Electric-Vehicle Revolution Part IV

Lithium-ion Batteries, Recycling for Demand

Between our obsession with mobile electronics and the growing popularity of electric vehicles, lithium-ion battery demand is growing at an astonishing rate. You may have noticed I have featured several articles these past months specifically on the evolution, of the ongoing transition from ICE vehicles to electric vehicles (EVs). Most of the world’s electric devices contain 60% of lithium-ion batteries even though they only account for about 1% of automotive sales, but this latter figure is increasing at pace. Therefore, it’s not hard to imagine how far that’s going to go in time which raises the big question what happens to all those batteries when they die? This will be our focus for the purposes of this article, as will some of the Companies I view as likely investment potential.

There has been a lot of talk about transitioning from fossil energy to wind and solar, some pressure groups want an end to fossil fuels right now, even though there’s no real-world means to store what little electricity is generated by wind and solar farms. Adding storage scale seems a waste at this time when renewal energy accounts for a mere 20% of the global power grid and seems to me to be a waste of good hard cash for a hysterical response to a mere 3% of Co2 level attributed to mankind’s activity. Surely, better use of the $trillions spent over the next decade, and for what…no measurable benefit in the reduction of Co2! That said, there is no logical reason not to invest in the developing technology that will improve energy supplies as fossil resources deplete over time. We cannot ignore the political pressure COP27 will add to the argument for the reduction of ICE vehicles, therefore, regarding my view on the transition being too quick for existing technology, which is my gripe, not climate change.

Capacity & Demand

Adding the required scale of electric to the grid for the increase in EVs will require more lithium for storage projects such as home batteries like Tesla Powerwall or grid-scale energy storage systems as the scope of the problem gets dramatically bigger. In 2015 lithium-ion battery demand was about 60 GW hours, but just five years later, demand has ballooned to 300-Watt hours. According to some projections, electricity demand is expected to hit over 2 terawatt hours by 2030 which includes everything from consumer electronics to transportation. If you’re talking about just transportation the expectation is 1.8-terawatt hours demand. This raises another question; do we have enough materials to support that amount of battery production?

The most common materials needed for electric power and storage are lithium-ion batteries or nickel cobalt lithium graphite and copper – just the demand from lithium alone is expected to grow from c300,000 metric tonnes in 2020 to over 1.7 million metric tonnes by 2030. There are technical issues, such as the complex nature and time it takes to bring a lithium mine on stream, therefore, there are concerns there are not enough resources to support the demand; therefore, the next logical step to support the demand and supply chain is to recycle existing battery components. A lot of people I spoke to about the topic of recycling lithium batteries were very sceptical, mostly citing impractical due to the technical nature and the depleted life of the lithium; both are mythical!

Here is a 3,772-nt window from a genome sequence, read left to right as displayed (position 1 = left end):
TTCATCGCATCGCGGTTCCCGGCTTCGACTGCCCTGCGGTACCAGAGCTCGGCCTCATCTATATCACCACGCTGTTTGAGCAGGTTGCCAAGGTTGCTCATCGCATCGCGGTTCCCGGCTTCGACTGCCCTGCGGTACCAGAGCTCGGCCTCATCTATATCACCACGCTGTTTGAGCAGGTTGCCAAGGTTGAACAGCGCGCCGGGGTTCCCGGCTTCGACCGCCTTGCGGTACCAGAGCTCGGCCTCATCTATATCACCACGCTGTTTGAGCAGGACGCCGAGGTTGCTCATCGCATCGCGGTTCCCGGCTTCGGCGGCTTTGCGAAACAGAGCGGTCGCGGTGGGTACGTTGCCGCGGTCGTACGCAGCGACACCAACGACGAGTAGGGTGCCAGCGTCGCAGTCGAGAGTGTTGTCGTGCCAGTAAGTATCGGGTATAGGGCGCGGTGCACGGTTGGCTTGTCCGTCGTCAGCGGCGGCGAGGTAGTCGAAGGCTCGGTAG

USA Scale & Demand


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What makes me right, and the sceptics wrong? Market forces! There is a mad dash of companies all racing to market for lithium-ion battery recycling. There are around 100 companies worldwide and dozens in the US and Europe alone; indeed, I have already mentioned several of them in past editorials here, and via my own sites at Small Company Champion, and Lemming Investor Research Newsletter. These innovating Companies tackling the problem with unique techniques and technologies companies like Glencore Li-cycle and Redwood Materials. The common approach to recycling batteries is to have a spoke and hub model. This is when a company has multiple locations that are set up for processing spent batteries and remove casing materials, like plastic covers, and aluminium, while the remaining mixture is made up of things like lithium, manganese and cobalt. It looks just like it sounds, black massive battery parts just help us LD that then processes the black mass to convert it back into its component parts there are a lot of nuances to how this is done through methods of hydrometallurgy which uses chemicals or pyrometallurgy which is the high heat.

American Manganese Inc (TSX-V: AMY | OTCQB: AMYZF | FSE: 2AM) which has a novel approach to lithium-ion battery recycling in this case of American manganese recycle process its hydrometallurgy. Use this hydrometallurgy high-temperature process.


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But then again you have a hydrometallurgical process but there are different techniques in the hydrometallurgy like what chemical reagents you use them general terms but how it’s done you know that’s within our practice as well chemicals concerns come up around worker safety and how environmentally safe it is, in this case, it’s very safe in the process itself is kind of recyclable.

The process is a closed or locked cycle process where the solution from the end of the process is cycled back within the process which means you don’t have any harmful environmental discharge containing working areas well you are dealing with these chemical reagents.